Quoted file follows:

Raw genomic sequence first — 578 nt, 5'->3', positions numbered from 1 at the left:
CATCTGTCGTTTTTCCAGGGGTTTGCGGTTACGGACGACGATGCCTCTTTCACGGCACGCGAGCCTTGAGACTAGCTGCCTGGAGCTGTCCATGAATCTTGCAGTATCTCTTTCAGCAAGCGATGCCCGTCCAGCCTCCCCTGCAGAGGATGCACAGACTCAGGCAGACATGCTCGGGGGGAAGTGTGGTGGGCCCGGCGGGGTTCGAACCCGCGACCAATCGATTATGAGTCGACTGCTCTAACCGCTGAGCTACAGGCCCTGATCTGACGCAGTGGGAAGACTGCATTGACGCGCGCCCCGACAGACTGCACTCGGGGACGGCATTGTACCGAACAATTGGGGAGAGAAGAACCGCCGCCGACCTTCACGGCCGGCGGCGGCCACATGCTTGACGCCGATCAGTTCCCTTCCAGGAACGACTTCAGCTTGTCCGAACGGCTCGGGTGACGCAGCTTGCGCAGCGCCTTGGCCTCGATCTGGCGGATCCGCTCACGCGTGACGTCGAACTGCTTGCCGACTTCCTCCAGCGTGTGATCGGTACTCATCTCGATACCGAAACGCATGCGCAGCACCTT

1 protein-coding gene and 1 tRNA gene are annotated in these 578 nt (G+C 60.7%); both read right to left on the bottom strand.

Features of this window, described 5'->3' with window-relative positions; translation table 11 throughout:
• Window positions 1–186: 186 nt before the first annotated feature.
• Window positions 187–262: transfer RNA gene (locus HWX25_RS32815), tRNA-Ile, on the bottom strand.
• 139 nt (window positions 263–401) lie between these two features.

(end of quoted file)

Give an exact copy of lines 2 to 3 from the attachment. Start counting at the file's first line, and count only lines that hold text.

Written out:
CATCTGTCGTTTTTCCAGGGGTTTGCGGTTACGGACGACGATGCCTCTTTCACGGCACGCGAGCCTTGAGACTAGCTGCCTGGAGCTGTCCATGAATCTTGCAGTATCTCTTTCAGCAAGCGATGCCCGTCCAGCCTCCCCTGCAGAGGATGCACAGACTCAGGCAGACATGCTCGGGGGGAAGTGTGGTGGGCCCGGCGGGGTTCGAACCCGCGACCAATCGATTATGAGTCGACTGCTCTAACCGCTGAGCTACAGGCCCTGATCTGACGCAGTGGGAAGACTGCATTGACGCGCGCCCCGACAGACTGCACTCGGGGACGGCATTGTACCGAACAATTGGGGAGAGAAGAACCGCCGCCGACCTTCACGGCCGGCGGCGGCCACATGCTTGACGCCGATCAGTTCCCTTCCAGGAACGACTTCAGCTTGTCCGAACGGCTCGGGTGACGCAGCTTGCGCAGCGCCTTGGCCTCGATCTGGCGGATCCGCTCACGCGTGACGTCGAACTGCTTGCCGACTTCCTCCAGCGTGTGATCGGTACTCATCTCGATACCGAAACGCATGCGCAGCACCTT

1 protein-coding gene and 1 tRNA gene are annotated in these 578 nt (G+C 60.7%); both read right to left on the bottom strand.